• Strict hostname check: Select this option to accept only certificates when the Common Name of the certificate contains the hostname or the IP address of the host showing the certificate.

    • Use DNS to lookup hostnames: Select this option to use the domain name server set on Basic Settings > Network > Naming to resolve the hostnames and IP addresses for certificate validation. If you have enabled the Strict hostname check option, you probably want to enable this option as well.

    • To restrict the accepted certificates based on the content of the certificate, enter the required value into the appropriate field of the User certificate validation section. For example, to accept only certificates that contain Example Inc. in their Organization Name field, enter Example Inc. in to the Organization Name field. In the Common name, E-mail address, and Alternative e-mail address fields you can use the $username macro to refer to the username used in the connection. This macro makes it possible to check that the user is using his own certificate.

  6. Click Commit.

Verifying certificates with Certificate Authorities using trust stores

One Identity Safeguard for Privileged Sessions (SPS) can check the validity of certificates using the certificates and certificate revocation lists of the certificate authorities (CA) that issued the certificates. This can be used to verify the certificates of the servers in TLS connections.

Trust stores serve as local certificate storages where you can store the certificate chains of trusted CAs. Create and configure custom trust stores to verify the certificates in TLS connections. Note that you cannot modify the built-in trust store, which contains common CA certificates that the operational system of SPS uses.

You can use custom trust stores in the following places:

Prerequisites

Navigate to Basic Settings > Trust Stores to specify cipher settings and version requirements that SPS uses for establishing TLS connections in the Cryptography Settings section.

Figure 175: Basic Settings > Trust Stores — Cryptography settings

Cipher strength specifies the cipher string OpenSSL will use. The following settings options are possible:

  • Recommended: this setting only uses ciphers with adequate security level.

  • Custom: this setting allows you to specify the list of ciphers you want to permit SPS to use in the connection. This setting is only recommended in order to ensure compatibility with older systems. For more details on customizing this list, check the 'openssl-ciphers' manual page on your SPS appliance.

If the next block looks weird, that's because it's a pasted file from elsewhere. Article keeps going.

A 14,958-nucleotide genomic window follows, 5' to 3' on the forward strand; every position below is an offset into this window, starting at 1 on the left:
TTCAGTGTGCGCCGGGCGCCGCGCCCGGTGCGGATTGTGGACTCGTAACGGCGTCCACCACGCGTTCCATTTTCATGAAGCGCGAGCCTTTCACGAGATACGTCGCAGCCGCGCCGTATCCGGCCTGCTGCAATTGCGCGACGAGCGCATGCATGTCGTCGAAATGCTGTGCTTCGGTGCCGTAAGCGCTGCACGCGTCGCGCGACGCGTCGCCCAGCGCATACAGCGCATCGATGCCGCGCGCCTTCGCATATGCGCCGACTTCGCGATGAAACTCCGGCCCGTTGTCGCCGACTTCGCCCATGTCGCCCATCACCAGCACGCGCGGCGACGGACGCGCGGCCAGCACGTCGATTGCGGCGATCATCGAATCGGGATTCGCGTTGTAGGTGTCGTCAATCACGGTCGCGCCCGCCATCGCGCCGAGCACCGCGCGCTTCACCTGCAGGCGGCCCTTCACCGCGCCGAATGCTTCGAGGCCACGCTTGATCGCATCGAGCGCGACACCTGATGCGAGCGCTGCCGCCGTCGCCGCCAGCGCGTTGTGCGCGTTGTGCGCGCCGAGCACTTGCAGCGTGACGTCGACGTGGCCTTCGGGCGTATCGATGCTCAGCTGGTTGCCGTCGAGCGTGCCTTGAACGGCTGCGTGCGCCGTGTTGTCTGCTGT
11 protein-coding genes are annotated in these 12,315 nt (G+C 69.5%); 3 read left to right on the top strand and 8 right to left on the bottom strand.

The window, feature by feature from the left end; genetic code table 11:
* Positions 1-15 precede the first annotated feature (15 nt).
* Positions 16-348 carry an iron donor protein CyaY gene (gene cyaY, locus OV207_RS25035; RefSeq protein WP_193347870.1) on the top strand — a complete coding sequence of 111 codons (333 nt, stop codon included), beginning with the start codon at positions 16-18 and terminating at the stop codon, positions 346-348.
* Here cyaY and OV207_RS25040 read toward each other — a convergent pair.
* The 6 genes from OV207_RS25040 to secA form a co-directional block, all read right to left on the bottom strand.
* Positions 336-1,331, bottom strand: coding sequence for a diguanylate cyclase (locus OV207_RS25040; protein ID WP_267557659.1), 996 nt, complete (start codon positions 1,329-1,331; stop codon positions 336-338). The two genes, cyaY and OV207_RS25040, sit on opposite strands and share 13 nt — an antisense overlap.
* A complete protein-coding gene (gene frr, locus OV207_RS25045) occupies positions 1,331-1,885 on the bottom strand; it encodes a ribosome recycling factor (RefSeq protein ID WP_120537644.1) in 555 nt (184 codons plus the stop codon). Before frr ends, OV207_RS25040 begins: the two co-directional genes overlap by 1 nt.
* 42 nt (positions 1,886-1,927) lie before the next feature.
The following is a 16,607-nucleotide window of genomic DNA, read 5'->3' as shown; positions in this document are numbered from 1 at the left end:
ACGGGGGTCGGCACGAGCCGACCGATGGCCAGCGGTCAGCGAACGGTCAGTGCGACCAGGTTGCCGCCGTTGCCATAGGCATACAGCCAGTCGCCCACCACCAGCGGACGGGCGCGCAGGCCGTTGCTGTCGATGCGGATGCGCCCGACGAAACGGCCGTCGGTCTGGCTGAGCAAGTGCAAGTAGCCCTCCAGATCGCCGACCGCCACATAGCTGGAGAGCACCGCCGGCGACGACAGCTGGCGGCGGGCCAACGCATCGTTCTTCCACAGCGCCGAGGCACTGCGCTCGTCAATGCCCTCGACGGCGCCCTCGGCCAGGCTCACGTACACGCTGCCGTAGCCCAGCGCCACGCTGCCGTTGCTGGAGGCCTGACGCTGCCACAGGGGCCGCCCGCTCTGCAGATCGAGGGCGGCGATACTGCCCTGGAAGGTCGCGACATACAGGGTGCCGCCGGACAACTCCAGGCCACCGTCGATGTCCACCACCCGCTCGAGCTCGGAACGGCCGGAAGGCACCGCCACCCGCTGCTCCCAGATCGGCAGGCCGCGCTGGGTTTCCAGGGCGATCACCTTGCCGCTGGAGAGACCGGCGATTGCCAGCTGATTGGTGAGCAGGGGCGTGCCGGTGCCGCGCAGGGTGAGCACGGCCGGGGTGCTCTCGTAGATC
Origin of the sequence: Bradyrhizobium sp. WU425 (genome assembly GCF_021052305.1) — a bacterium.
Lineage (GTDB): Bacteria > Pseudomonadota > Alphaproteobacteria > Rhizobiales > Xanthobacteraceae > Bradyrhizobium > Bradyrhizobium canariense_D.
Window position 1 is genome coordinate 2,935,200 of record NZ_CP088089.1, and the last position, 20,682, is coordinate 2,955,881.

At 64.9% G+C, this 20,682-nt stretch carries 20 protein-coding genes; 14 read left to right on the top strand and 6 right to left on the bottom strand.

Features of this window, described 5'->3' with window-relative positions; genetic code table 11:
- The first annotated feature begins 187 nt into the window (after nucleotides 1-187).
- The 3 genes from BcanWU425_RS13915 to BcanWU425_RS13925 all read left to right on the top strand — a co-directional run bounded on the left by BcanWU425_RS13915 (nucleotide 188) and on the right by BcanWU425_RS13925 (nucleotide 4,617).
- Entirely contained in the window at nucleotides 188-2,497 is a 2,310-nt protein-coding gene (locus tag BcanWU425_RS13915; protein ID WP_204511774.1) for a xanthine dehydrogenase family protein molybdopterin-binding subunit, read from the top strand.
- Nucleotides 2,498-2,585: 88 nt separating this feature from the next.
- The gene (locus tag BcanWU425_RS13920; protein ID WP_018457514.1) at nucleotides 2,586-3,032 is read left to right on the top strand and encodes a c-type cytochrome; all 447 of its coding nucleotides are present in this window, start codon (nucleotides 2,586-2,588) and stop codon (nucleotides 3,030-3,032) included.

For example: ALL:!aNULL:@STRENGTH

Minimum TLS version specifies the minimal TLS version SPS will offer during negotiation. The following settings options are possible:

  • TLS 1.2: this setting will only offer TLS version 1.2 during negotiation. This is the recommended setting.

  • TLS 1.1: this setting will offer TLS version 1.1 and later versions during negotiation.

  • TLS 1.0: this setting will offer TLS version 1.0 and later versions during negotiation.

Maximum TLS version specifies the maximal TLS version SPS will offer during negotiation. The following settings options are possible:

  • TLS 1.2: this setting will only offer TLS version 1.2 during negotiation. This is the recommended setting.

  • TLS 1.1: this setting will offer TLS version 1.1 and later versions during negotiation.

  • TLS 1.0: this setting will offer TLS version 1.0 and later versions during negotiation.

  • Latest: this setting will offer the latest TLS version during negotiation.

NOTE: Note that SPS only permits TLS-encrypted connections. SSLv3 is not supported.

NOTE: TLS 1.1 and 1.2 support for Windows 7 Service Pack 1 (SP1) and for Windows Server 2008 R2 Service Pack 2 (SP2) is not available by default. For more information about the requirements and process of enabling this feature, click here or contact our Support Team.

To create a custom trust store or edit an existing custom trust store

  1. Navigate to Basic Settings > Trust Stores.

    Figure 176: Basic Settings > Trust Stores

  2. In the Custom trust stores section, click Add new Trust Store. Click Edit to change the settings of an existing trust store.

    The Add new trust store or Edit trust store window opens.

    Figure 177: Basic Settings > Trust Stores — Add new trust store

  3. Enter a name for the trust store in the Trust Store Name field. For example ts1.

  4. Click Add certificate to add the certificate of the CA to the trust store that will be used to validate the certificates. The Add certificate window opens.

  5. Paste or drag the PEM certificate file to the Key content field. You can also click Browse to navigate to the PEM certificate file on your computer.

    Figure 178: Basic Settings > Trust Stores — Add certificate

    • You will have to upload all the CA certificates from the users' certificate chains (including the root CA), so these CA certificates must be available on your computer in PEM format.

    • The certificates of the users must contain the username used to authenticate on SPS. You must know which certificate field will contain the usernames (for example, CN or UID).